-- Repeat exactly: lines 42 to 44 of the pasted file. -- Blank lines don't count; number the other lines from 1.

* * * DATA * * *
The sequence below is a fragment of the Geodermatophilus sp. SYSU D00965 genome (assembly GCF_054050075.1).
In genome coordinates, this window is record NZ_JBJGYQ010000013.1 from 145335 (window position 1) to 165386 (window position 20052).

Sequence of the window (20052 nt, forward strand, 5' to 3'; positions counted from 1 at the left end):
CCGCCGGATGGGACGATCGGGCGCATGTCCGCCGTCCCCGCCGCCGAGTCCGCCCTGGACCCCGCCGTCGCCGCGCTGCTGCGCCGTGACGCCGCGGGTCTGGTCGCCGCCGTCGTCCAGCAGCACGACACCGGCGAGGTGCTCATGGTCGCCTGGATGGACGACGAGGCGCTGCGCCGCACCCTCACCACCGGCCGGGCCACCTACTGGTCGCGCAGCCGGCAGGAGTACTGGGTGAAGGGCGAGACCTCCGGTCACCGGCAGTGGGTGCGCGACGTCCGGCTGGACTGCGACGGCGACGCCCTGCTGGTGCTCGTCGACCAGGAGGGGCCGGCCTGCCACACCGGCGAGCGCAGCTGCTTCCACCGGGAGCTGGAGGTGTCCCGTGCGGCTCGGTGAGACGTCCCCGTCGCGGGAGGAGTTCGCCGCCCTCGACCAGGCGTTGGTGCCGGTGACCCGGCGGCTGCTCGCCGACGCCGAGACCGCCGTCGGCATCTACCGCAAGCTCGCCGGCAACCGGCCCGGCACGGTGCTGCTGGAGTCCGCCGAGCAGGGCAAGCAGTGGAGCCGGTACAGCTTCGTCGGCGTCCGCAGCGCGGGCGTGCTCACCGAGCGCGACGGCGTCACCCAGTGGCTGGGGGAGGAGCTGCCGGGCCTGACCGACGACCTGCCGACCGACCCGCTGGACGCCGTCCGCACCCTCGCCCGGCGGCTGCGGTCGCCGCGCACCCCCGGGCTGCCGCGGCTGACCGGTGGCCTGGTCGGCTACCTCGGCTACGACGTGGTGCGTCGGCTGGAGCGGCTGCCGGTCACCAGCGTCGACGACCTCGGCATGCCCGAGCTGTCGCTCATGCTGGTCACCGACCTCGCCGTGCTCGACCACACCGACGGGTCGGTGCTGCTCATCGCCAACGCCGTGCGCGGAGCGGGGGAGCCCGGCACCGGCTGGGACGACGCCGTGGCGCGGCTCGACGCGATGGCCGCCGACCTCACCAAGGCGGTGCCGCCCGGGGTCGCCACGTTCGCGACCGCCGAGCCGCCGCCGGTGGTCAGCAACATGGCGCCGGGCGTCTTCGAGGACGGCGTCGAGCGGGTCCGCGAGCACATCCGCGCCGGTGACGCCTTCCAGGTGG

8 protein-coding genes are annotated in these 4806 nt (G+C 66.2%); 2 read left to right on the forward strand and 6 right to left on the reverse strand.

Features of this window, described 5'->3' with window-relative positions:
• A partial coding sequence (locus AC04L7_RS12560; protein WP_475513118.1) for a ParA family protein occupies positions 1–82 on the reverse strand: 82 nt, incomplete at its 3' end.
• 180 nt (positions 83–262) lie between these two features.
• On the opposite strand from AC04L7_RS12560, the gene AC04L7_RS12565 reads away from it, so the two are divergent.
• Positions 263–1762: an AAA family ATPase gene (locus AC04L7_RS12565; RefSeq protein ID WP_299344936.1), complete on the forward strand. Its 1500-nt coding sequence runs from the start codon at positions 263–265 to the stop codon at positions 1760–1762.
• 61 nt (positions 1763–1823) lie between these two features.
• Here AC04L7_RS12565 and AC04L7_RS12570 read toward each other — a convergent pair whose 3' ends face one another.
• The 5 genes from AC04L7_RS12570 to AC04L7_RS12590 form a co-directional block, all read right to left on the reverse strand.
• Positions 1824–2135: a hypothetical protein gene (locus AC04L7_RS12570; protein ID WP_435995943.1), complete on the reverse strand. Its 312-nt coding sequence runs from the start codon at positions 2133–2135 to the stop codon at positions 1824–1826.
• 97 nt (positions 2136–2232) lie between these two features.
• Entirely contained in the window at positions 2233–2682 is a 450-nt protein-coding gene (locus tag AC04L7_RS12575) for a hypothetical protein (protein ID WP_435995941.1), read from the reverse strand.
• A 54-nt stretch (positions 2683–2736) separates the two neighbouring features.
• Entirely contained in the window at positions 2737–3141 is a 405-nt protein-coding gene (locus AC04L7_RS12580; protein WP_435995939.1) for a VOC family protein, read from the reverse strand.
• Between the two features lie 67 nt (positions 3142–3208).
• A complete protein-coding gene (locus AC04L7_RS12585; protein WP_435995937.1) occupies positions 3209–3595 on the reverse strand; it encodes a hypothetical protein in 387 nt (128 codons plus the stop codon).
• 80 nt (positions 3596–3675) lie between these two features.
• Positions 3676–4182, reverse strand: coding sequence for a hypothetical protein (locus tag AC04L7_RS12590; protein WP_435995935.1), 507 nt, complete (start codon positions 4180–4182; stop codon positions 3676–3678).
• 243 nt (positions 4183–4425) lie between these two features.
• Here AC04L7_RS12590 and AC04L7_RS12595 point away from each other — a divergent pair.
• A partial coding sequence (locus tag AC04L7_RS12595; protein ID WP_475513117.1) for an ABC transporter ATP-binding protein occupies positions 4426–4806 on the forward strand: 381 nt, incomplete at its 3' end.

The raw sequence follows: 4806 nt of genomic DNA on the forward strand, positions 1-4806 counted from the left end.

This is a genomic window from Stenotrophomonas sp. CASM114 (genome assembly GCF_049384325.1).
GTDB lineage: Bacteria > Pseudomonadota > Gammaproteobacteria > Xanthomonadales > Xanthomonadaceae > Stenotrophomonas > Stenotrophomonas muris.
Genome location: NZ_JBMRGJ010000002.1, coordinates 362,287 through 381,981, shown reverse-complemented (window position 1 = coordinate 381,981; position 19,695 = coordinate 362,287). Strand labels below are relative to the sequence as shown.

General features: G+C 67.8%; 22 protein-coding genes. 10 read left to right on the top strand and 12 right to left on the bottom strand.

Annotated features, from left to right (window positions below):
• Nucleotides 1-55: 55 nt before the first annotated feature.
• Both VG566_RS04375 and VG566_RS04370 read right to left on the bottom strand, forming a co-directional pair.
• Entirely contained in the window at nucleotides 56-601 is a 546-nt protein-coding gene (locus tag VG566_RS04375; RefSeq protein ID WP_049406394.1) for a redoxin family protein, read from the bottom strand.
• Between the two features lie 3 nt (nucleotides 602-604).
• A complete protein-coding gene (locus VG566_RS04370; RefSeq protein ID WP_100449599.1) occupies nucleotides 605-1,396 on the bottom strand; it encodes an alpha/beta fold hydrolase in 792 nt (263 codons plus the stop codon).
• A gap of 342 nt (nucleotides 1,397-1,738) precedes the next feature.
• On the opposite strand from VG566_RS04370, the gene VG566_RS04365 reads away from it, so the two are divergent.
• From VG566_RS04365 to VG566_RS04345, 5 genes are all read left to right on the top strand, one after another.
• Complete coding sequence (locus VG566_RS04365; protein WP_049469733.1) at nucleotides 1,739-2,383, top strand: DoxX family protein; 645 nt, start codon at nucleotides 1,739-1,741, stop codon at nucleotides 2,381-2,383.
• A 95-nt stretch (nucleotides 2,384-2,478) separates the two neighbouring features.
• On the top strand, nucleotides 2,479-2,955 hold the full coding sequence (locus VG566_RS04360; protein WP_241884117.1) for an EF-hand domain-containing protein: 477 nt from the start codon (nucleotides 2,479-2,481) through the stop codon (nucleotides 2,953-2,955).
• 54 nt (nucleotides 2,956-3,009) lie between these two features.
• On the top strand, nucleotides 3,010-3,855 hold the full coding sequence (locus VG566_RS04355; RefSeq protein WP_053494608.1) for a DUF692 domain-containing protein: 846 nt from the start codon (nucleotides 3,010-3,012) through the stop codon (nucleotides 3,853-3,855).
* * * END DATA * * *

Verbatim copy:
• On the top strand, nucleotides 2,479-2,955 hold the full coding sequence (locus VG566_RS04360; protein WP_241884117.1) for an EF-hand domain-containing protein: 477 nt from the start codon (nucleotides 2,479-2,481) through the stop codon (nucleotides 2,953-2,955).
• 54 nt (nucleotides 2,956-3,009) lie between these two features.
• On the top strand, nucleotides 3,010-3,855 hold the full coding sequence (locus VG566_RS04355; RefSeq protein WP_053494608.1) for a DUF692 domain-containing protein: 846 nt from the start codon (nucleotides 3,010-3,012) through the stop codon (nucleotides 3,853-3,855).